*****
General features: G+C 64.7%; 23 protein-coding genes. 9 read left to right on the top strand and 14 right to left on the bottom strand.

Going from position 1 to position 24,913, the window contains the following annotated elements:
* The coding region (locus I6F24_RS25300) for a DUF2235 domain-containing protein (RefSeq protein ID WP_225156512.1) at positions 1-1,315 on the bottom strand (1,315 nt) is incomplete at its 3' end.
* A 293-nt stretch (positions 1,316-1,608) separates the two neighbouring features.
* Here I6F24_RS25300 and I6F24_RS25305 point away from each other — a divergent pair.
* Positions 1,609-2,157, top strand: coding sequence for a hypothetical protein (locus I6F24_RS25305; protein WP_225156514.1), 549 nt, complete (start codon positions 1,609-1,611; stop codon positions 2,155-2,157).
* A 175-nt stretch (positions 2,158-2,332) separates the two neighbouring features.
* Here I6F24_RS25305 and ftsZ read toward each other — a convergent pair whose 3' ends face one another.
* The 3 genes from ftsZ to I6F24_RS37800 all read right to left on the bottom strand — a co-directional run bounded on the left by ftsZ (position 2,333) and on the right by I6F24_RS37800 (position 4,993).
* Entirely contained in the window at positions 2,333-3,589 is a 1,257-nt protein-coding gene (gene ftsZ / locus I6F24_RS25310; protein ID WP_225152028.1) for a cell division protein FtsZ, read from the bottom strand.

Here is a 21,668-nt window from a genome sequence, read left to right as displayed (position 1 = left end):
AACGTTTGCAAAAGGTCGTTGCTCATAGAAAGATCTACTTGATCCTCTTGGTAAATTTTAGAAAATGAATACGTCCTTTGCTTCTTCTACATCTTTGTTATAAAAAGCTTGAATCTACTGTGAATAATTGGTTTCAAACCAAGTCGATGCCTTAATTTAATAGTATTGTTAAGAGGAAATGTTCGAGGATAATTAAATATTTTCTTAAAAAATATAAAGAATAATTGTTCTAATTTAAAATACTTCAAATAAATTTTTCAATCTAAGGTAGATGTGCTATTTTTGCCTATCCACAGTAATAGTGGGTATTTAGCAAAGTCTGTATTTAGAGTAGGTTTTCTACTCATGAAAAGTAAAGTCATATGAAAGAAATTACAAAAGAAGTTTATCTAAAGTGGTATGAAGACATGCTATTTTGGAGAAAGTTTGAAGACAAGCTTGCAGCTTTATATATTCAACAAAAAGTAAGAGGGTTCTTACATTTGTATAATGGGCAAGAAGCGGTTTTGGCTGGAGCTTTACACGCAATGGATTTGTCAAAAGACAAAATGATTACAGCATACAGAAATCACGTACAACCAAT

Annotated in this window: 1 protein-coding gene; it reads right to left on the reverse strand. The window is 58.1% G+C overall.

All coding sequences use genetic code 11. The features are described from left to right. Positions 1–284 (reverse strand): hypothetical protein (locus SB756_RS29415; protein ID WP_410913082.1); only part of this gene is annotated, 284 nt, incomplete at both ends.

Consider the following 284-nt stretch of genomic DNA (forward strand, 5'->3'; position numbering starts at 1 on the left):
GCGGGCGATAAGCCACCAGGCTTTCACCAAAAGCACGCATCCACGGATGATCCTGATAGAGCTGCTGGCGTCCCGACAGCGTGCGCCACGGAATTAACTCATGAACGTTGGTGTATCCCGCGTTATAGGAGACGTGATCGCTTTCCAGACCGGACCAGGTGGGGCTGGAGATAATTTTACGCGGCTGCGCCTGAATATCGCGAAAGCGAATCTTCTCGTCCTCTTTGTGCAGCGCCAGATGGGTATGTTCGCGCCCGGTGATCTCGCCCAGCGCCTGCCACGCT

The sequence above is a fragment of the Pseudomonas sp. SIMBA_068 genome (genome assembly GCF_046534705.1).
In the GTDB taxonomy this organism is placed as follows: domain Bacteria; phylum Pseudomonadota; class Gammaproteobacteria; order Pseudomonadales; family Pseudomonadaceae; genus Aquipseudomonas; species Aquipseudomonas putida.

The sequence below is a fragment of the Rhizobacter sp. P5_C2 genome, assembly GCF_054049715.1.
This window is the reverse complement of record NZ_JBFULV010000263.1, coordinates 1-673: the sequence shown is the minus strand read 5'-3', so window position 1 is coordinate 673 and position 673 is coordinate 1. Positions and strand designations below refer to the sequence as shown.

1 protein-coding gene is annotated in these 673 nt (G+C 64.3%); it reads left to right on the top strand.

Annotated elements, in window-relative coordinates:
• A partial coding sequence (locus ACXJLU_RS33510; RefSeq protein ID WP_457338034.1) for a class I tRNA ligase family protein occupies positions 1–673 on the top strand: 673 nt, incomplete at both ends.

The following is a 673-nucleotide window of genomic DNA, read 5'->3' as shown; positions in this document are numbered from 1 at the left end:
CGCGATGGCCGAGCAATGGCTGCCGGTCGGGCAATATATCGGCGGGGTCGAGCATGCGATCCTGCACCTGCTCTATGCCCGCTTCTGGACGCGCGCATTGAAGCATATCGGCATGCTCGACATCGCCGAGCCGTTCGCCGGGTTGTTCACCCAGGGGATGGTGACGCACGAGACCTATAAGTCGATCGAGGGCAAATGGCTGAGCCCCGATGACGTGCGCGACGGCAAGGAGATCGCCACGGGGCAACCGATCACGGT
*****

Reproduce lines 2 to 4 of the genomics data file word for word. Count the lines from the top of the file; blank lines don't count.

Going from position 1 to position 24,913, the window contains the following annotated elements:
* The coding region (locus I6F24_RS25300) for a DUF2235 domain-containing protein (RefSeq protein ID WP_225156512.1) at positions 1-1,315 on the bottom strand (1,315 nt) is incomplete at its 3' end.
* A 293-nt stretch (positions 1,316-1,608) separates the two neighbouring features.